Friday 29th April 2022 from 9am

Wills & Estates Senior Associate Debbie Sage will join Robyn Hyland to talk about the importance of planning for end-of-life care and what options are available.

Aussie TV newsreader’s Ian “Roscoe” Ross – son in bitter fight over dad’s $1 million estate


It is very common for past grievances to resurface during the difficult days following the death of a beloved parent. Emotions are high, everyone is exhausted, and difficult decisions need to be made which makes for a volatile situation.

When there are unresolved family dynamic issues below the surface it creates an even greater likelihood of a difficult and contentious period after the death of a parent. This is similar to coping with death overall.

It is infinitely important to allow for unresolved family dynamic issues to be exposed and processed before it’s too late. Allowing these destructive feelings to linger will only make the inevitable death of parents an even more hurtful occurrence.

And it’s not just jealous siblings who spark inheritance wars. Issues around second marriages and de facto relationships are also notorious for causing heartache as are simple glitches in the will, poorly worded phrases and assumptions.

The prevalence of blended families in Australia is rising. In fact, approximately 1 in 3 first marriages end in divorce. Unfortunately, parents entering second relationships unwittingly jeopardise their children’s future prosperity by blindly relying on the good faith of their new partner, if they were to die or become permanently disabled.

When you think about it, if a parent dies after entering a subsequent relationship, it must be determined how much of the deceased’s  assets should go to their children from a previous marriage or relationship versus their new spouse. There are many tricky scenarios that arise.

There are people who have reasons to want to treat their children unequally, and that’s certainly their right, but the children being treated unequally will not necessarily appreciate that.

This is certainly the case in the Estate of the late Ian “Roscoe” Ross a popular newsreader who was on Channel 9’s Today Show from 1993 until his retirement in 2003 before coming out of retirement to work for Channel 7 from 2004 until 2009.

Ross’s only son, Stuart Ross, a cleaner and woodworker from the Byron Bay hinterland, has applied to the Queensland Supreme Court in a bid to claim a slice of the estate from his dad’s jetsetting partner, Gray Bolte.

Details of the strained family relationships of the much-loved newsreader were revealed in court after Stuart sought a slice of his father’s estate, which was left entirely to Mr Bolte.

Mr Bolte, 79, told the court he started a relationship with Ian Ross in 1993 after they met at a dinner party, and that he and Ross “spent most of our funds on overseas travel in the several years before Ian passed away. It was a lifestyle we enjoyed living together”.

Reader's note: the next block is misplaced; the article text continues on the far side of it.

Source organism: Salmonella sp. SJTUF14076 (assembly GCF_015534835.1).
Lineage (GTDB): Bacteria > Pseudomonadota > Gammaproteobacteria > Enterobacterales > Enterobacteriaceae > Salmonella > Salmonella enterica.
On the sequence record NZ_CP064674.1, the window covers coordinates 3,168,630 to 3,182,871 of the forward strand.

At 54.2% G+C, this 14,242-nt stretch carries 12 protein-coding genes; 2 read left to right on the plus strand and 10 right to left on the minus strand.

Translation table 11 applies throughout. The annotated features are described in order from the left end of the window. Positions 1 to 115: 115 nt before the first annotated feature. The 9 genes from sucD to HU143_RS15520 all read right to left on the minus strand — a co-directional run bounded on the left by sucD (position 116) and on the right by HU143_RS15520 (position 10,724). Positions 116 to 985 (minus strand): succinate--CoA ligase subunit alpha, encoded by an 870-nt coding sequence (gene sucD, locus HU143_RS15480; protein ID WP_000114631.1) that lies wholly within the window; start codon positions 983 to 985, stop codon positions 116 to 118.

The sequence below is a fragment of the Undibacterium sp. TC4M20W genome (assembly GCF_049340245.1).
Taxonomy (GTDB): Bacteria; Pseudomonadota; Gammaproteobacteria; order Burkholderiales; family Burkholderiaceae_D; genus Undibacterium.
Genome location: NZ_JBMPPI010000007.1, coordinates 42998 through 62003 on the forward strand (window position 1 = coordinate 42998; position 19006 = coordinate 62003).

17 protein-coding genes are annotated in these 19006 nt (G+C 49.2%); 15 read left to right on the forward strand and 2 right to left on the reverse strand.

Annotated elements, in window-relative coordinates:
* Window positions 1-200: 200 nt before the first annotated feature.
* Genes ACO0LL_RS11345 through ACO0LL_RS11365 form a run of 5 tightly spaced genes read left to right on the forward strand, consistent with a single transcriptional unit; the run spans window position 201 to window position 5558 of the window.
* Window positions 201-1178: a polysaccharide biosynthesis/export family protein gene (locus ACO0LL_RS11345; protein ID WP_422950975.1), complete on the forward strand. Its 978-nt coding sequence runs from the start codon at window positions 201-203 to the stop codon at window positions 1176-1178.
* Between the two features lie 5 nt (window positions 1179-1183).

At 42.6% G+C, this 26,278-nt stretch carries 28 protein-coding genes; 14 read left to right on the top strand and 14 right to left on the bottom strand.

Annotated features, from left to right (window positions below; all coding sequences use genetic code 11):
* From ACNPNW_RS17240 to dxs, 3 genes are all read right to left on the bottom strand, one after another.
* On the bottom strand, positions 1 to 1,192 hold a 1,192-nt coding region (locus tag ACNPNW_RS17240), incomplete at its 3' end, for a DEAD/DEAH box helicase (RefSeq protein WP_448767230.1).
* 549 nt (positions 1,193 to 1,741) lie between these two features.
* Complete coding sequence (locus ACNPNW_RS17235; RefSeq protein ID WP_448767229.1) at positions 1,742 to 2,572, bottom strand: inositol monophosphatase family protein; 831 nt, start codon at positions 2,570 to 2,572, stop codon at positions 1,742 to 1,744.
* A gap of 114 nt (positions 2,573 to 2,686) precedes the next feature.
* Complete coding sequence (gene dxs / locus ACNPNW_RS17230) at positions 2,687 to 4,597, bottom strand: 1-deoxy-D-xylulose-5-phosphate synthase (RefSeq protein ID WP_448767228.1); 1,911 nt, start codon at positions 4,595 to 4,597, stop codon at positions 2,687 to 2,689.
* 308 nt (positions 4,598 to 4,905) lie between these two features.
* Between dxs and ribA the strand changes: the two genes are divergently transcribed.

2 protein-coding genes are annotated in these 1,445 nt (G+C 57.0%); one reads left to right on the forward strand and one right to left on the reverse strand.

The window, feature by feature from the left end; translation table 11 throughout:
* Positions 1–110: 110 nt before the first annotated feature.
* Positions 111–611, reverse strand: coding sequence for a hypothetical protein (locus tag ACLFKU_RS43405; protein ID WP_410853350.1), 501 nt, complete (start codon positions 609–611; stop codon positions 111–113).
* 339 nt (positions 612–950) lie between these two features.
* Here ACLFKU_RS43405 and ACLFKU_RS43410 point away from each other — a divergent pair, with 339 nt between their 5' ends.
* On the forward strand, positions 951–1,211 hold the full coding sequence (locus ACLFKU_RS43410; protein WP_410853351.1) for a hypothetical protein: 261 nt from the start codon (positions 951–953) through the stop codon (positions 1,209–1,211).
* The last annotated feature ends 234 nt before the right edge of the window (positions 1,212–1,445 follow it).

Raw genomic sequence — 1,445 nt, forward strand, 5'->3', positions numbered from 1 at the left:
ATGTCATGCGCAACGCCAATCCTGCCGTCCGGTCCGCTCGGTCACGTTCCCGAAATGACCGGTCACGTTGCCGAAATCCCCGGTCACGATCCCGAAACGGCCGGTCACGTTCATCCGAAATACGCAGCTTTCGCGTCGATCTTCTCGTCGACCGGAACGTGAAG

The pair travelled abroad up to three times a year, often to stay at their villa in Bali, the court was told.

His estranged son Stuart, has been accused of making threats, which forced Channel 7 to offer 24-hour ­security to protect Ross and his de facto partner Gray.

It is reported that Mr Bolte labelled Stuart a pothead and dropout who leeched off Mr Ross and threatened acts of violence when he refused to give him money.

“There were endless phone and SMS threats from Stuart,” he said in his affidavit.

Ross was also survived by two other children, Elizabeth, 52 and Amanda, 46.

This week the court was told Mr Bolte’s lawyers claim that Ross’s estate was worth less than $500,000. Mr Bolte claims other assets were gifted to him before Ross’s death.

In sensational claims made in the Queensland Supreme Court, Stuart’s lawyers have asked Mr Bolte’s lawyers “Where has all the money gone?”, and questioned the sale of a $315,000 investment property days before Ross’s death, the mortgage over a Bali villa and the transfer of $102,560 into Mr Bolte’s account two days before he died.

Stuart Ross’s lawyers claim the estate could be expected to be larger because Ian was “on a salary of $800,000 to $1 million a year as a newsreader at Channel 7 from January 2004 to November 2009, and a very substantial income prior to that as a newsreader at Channel 9 since 1965 (star newsreader on The Today Show from 1993)”.

Over and over, client’s who are caught in a family inheritance battle tell us that they had assumed this sort of thing could never happen to them.

Our experience proves one thing: It really can happen in any family even your family.

What then would you do if a family member or a person whom you had a relationship with passed away and you suddenly found out you had been left out of the will?

How would you know if you are eligible to make a claim? Would you know who to talk to?

If you chose to challenge the will should you act quickly? Most certainly as different statutory time limits apply in each State of Australia.

How would you be able to seek the right advice, from the right people, and then respond accordingly… whilst at the same time overcoming the grief of your loss?

At Attwood Marshall Lawyers we have been advising clients on their eligibility and rights for over 70 years and have a team of dedicated Estate Litigation Lawyers who can help you today on challenging or defending a Will. Contact Amanda Heather on direct line 07 5506 8245  (or email or freecall 1800 621 071.

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The contents of this article are considered accurate as at the date of publication. The information contained in this article does not constitute legal advice and is of a general nature only. Readers should seek legal advice about their specific circumstances. 

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